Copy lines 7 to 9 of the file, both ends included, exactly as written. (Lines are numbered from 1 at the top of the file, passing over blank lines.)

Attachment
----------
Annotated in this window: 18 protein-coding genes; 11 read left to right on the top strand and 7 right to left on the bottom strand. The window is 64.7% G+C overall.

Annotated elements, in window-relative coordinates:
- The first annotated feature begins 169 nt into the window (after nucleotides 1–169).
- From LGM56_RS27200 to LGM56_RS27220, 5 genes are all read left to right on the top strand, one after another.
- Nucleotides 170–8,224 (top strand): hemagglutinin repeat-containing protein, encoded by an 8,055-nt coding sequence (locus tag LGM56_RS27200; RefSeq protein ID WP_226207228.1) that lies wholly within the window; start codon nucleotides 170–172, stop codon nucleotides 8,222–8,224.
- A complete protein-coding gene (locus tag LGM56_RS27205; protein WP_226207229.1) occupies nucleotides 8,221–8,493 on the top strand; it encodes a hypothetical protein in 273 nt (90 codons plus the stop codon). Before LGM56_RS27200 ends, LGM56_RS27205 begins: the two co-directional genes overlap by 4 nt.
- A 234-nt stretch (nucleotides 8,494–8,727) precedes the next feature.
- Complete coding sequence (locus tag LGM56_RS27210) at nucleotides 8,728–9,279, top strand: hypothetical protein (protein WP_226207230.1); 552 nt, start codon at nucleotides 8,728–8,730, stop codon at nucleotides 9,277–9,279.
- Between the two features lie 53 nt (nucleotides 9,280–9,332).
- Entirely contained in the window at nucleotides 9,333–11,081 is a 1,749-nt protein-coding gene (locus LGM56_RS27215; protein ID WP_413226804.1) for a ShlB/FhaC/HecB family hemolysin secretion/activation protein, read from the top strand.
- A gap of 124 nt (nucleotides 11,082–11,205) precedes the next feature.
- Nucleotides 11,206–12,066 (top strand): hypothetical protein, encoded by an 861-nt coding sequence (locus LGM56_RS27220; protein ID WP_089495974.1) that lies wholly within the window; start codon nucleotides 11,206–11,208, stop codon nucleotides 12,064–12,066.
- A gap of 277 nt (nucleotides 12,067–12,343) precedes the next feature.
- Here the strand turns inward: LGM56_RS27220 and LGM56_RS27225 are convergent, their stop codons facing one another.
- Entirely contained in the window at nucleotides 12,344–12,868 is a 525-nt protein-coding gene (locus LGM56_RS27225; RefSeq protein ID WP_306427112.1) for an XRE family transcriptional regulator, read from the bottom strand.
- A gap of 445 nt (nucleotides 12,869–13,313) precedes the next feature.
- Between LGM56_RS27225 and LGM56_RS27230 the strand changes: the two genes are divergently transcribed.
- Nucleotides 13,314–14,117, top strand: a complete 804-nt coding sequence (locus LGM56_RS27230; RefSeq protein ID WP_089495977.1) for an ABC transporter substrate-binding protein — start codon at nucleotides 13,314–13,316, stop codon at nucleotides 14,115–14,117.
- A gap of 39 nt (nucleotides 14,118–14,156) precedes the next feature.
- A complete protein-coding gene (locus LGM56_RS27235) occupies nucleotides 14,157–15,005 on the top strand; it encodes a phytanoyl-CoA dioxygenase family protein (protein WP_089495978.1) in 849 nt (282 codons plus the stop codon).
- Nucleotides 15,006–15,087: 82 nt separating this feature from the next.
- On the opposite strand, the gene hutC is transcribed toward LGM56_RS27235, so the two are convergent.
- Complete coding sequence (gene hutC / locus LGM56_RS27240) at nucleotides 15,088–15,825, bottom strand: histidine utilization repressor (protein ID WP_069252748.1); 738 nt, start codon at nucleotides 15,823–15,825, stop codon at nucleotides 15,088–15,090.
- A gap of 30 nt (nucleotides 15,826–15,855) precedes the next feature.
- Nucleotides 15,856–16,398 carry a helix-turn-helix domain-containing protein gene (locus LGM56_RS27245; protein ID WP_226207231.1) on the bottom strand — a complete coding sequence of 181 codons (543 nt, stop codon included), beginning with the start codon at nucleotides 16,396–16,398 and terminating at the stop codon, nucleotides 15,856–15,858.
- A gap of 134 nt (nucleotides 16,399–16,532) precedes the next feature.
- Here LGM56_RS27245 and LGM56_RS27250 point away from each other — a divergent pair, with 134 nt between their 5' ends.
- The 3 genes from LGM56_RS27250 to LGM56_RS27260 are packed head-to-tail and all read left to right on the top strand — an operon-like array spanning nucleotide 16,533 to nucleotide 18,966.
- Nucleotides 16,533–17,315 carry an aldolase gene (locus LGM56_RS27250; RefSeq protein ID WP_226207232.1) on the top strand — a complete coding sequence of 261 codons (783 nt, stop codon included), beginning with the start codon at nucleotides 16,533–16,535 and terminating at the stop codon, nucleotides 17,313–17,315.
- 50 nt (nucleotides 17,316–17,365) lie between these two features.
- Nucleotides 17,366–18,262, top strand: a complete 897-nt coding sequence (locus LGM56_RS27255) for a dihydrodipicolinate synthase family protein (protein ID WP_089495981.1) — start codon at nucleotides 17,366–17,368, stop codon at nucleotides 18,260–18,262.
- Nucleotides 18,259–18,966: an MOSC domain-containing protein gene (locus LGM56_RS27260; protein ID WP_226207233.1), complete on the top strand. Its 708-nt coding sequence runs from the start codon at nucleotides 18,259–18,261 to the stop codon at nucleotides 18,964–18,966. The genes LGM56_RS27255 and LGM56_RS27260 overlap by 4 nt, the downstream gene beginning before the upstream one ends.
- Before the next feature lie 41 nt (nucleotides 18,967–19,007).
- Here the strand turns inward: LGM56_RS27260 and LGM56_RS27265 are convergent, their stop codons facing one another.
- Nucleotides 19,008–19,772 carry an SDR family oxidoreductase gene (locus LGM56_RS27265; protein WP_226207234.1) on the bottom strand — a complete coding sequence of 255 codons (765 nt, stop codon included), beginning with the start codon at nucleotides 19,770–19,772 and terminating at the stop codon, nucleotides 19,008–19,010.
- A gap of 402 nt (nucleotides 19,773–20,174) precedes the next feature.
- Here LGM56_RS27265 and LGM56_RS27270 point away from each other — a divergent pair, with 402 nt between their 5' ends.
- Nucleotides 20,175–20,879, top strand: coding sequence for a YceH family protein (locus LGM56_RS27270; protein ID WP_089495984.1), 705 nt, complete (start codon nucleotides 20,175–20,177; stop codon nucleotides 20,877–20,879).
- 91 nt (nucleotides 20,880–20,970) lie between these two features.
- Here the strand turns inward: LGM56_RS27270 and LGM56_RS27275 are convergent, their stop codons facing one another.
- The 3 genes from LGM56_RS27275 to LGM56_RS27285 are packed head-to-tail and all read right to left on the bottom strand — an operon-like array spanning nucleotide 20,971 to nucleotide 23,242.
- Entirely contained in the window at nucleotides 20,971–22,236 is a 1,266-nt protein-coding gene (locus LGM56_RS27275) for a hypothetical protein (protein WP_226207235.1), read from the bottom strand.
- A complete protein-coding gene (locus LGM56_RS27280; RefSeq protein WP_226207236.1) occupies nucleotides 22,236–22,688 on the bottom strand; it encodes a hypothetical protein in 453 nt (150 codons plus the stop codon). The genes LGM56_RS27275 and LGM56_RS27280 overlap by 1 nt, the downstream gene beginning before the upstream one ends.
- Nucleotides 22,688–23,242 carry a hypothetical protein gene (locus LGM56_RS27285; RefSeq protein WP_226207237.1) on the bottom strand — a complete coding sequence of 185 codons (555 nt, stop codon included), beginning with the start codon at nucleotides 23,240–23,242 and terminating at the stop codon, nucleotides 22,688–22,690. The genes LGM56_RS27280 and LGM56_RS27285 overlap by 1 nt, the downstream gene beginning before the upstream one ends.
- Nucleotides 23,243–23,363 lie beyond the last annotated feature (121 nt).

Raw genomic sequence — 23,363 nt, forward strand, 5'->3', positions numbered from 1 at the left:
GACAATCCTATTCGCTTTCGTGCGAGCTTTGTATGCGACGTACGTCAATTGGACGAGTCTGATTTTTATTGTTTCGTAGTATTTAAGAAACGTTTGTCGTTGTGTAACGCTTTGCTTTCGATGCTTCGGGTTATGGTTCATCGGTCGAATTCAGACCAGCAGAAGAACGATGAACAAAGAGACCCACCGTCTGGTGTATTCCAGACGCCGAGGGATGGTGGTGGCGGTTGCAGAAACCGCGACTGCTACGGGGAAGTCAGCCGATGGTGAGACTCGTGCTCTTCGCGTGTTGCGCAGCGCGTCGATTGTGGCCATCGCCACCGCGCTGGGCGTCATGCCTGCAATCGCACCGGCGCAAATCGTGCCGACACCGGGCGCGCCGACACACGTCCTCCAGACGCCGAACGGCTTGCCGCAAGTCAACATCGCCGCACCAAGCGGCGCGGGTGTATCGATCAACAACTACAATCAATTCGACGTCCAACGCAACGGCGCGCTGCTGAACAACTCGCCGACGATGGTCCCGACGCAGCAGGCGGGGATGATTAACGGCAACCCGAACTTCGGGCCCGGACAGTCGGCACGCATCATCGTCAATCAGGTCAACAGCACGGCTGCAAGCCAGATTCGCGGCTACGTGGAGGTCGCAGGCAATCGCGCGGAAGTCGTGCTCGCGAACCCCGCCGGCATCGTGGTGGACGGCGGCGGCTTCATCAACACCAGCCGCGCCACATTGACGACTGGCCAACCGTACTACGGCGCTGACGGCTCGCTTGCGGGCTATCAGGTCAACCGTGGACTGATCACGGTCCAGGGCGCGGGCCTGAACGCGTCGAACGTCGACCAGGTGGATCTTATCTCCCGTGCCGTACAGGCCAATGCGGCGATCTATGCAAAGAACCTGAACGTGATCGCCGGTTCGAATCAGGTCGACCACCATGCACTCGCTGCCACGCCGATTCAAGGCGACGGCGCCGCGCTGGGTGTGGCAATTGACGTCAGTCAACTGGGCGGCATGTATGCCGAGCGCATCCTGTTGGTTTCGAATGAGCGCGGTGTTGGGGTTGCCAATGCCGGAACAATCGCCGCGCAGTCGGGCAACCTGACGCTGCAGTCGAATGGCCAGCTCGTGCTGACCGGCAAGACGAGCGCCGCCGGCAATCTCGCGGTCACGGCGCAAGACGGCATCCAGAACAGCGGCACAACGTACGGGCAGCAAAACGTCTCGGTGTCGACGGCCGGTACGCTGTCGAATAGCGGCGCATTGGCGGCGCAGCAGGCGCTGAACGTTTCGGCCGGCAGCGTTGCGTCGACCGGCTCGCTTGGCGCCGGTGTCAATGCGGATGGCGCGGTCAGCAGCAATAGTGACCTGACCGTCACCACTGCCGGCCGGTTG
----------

- A 234-nt stretch (nucleotides 8,494–8,727) precedes the next feature.
- Complete coding sequence (locus tag LGM56_RS27210) at nucleotides 8,728–9,279, top strand: hypothetical protein (protein WP_226207230.1); 552 nt, start codon at nucleotides 8,728–8,730, stop codon at nucleotides 9,277–9,279.
- Between the two features lie 53 nt (nucleotides 9,280–9,332).